2. On the importance of "cunning" to Cortes' conquest:
--I predict that I'll conclude Cortes' had significantly more relevant data (stories of European interactions with American civilizations) than Aztec leaders had-- in particular, that the Aztecs didn't know about what happened in hispaniola, and knew less about what happened in Yucatan than Cortes did. (Confidence: 90%)
--I predict that I'll conclude the Aztecs suffered from a big information disadvantage, militarily: They had a noticeably worse sense of the capabilities and weaknesses of Spanish technology and tactics than the Spaniards dis of Aztec tech and tactics (Confidence: 80%)
--I predict that I'll conclude the Aztecs suffered from some sort of diplomatic cunning disadvantage, e.g. not even considering the possibility that Cortes might kidnap the Emperor, e.g. being preoccupied with prophecies and religious implications that distract from level-headed calculations of military and strategic possibilities. (Confidence: 65%)
3. On the importance of technology to Cortes' conquest:
--I predict that guns weren't that big a deal; they probably were useful as surprise weapons (shocking and demoralizing enemies not used to dealing with them) but that most of the fighting would be done by swords, bows, etc.
--I predict that I'll conclude the following ranking of technologies by importance: (Credence: 20%, it's hard to get so many things exactly right!)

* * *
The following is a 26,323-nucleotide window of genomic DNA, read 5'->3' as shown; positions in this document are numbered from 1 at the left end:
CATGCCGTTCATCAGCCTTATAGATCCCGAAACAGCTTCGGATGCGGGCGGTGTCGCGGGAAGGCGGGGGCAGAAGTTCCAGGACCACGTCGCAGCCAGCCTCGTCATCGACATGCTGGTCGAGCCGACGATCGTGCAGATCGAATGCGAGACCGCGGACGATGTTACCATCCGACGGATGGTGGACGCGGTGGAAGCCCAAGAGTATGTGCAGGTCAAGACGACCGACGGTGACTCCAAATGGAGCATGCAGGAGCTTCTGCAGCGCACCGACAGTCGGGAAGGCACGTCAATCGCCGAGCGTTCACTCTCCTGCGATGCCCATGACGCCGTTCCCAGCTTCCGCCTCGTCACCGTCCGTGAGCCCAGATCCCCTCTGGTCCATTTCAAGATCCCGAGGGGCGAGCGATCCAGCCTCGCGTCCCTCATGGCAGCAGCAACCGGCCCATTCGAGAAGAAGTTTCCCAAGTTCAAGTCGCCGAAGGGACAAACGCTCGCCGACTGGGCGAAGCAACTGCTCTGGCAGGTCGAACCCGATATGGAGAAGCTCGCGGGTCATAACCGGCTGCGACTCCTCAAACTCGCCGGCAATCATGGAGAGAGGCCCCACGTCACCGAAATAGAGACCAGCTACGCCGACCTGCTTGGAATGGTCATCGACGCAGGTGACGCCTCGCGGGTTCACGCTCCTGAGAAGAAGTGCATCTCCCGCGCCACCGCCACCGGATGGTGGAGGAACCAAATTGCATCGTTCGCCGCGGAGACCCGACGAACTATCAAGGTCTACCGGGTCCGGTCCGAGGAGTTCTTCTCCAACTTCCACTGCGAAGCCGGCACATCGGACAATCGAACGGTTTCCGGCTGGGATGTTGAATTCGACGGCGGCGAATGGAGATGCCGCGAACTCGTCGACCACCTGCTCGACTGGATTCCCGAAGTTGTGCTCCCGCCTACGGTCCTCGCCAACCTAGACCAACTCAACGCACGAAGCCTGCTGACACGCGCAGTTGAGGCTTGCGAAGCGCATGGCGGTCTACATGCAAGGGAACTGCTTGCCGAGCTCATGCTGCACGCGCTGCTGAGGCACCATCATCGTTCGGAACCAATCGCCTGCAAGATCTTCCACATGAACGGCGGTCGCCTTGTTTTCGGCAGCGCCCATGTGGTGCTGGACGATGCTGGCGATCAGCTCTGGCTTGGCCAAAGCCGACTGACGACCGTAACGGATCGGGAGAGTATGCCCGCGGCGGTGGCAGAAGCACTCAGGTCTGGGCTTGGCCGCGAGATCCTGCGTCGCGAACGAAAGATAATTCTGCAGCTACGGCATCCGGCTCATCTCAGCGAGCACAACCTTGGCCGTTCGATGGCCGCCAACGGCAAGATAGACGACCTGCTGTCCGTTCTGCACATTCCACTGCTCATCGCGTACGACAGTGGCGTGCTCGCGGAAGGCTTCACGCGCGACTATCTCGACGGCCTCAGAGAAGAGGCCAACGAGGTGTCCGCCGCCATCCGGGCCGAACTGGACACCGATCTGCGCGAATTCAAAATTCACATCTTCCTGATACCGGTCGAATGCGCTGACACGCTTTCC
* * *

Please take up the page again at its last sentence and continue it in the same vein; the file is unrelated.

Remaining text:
4. On the importance of disease to Pizarro's conquest:
--I predict I'll conclude that disease was mostly a factor in that it reduced the total number of native troops and also got a bloody civil war started. That is, if somehow the population had just been naturally lower, and a bloody civil war had happened, Pizarro would have had just as good a chance as he did have. (Credence: 70%)
5. On the importance of "cunning" to Pizarro's conquest:
--I predict that Pizarro designed his strategy to learn from Cortes' experience (Confidence: 90%)
--I predict that the Incas were not aware of what happened to the Aztecs at all (50%) or just vaguely (90%)
--I predict that Inca rulers made at least three serious mistakes in anticipating what Pizarro et al might do, mistakes that they wouldn't have made had they been familiar with the history of Cortes and the Aztecs
6. On the importance of technology to Pizarro's conquest:
--Same predictions as in 3, with the same confidence.
Good question; I'll find out. Malacca at least was a city-state, so the Portuguese attack was an existential threat.